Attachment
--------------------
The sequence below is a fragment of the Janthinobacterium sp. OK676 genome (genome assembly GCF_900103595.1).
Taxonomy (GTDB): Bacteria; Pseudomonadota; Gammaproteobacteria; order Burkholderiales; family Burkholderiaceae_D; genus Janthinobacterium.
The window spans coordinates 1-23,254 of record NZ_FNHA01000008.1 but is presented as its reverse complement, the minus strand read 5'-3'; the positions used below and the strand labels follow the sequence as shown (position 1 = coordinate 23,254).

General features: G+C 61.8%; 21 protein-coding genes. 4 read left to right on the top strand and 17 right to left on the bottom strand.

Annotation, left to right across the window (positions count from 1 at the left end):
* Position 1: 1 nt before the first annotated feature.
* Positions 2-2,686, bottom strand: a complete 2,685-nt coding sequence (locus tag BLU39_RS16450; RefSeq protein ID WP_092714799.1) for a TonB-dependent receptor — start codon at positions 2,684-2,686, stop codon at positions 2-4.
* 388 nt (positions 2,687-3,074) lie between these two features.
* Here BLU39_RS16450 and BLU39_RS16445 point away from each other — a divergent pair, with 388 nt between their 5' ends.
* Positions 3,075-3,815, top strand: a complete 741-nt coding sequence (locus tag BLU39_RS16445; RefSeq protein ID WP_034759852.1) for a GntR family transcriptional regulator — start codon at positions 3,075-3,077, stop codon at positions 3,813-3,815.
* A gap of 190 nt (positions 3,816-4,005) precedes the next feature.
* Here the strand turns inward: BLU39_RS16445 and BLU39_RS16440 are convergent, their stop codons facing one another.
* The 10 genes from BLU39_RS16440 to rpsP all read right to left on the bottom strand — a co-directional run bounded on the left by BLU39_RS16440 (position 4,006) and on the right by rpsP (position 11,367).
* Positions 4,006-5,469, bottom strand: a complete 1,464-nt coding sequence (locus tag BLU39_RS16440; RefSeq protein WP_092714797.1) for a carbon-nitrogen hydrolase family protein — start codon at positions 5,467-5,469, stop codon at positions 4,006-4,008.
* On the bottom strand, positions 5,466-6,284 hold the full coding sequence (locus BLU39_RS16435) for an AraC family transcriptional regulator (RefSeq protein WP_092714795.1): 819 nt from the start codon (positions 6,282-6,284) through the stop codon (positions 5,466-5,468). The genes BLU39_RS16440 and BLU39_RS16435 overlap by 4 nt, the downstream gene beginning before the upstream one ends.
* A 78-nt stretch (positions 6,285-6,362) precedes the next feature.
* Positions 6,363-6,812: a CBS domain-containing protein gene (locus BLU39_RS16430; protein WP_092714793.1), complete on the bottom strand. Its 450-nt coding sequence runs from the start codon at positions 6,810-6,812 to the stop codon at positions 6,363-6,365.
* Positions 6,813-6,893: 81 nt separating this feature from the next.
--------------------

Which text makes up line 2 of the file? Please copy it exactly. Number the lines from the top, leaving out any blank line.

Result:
Taxonomy (GTDB): Bacteria; Pseudomonadota; Gammaproteobacteria; order Burkholderiales; family Burkholderiaceae_D; genus Janthinobacterium.